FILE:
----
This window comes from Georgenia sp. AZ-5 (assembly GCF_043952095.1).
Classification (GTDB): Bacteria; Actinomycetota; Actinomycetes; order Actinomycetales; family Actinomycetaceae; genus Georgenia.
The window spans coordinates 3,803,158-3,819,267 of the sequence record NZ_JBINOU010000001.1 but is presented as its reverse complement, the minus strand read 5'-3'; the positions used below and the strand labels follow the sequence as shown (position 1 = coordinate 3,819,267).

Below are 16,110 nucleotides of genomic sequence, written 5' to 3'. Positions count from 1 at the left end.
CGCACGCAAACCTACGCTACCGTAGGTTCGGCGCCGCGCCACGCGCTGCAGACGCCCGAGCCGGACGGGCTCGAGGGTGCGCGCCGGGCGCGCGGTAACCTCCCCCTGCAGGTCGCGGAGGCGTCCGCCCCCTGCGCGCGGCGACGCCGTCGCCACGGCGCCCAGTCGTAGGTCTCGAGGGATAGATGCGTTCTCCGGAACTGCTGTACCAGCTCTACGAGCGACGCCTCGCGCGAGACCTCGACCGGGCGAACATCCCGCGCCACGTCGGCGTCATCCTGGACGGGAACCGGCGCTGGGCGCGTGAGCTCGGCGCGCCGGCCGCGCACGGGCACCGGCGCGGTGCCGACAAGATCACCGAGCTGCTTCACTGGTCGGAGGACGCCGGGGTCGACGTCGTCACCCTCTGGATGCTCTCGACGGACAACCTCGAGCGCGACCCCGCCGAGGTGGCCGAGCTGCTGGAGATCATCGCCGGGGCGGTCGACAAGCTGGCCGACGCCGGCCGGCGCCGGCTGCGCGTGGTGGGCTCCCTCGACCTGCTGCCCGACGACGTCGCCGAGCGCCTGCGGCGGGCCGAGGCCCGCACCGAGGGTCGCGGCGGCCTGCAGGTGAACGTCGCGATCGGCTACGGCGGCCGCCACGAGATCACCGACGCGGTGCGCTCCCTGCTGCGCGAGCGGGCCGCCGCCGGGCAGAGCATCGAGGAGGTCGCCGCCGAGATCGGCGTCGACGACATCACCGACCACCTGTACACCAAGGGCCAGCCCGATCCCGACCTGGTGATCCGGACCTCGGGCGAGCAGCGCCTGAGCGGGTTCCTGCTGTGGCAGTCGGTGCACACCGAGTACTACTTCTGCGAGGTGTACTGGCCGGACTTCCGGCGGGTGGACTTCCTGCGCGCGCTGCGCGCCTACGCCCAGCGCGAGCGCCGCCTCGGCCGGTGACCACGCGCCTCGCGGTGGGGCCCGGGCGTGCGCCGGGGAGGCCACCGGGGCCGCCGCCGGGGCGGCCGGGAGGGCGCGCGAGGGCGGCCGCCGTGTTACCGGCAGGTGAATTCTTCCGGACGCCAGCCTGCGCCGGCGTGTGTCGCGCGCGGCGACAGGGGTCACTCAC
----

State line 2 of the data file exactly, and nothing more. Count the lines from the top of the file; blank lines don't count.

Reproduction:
Classification (GTDB): Bacteria; Actinomycetota; Actinomycetes; order Actinomycetales; family Actinomycetaceae; genus Georgenia.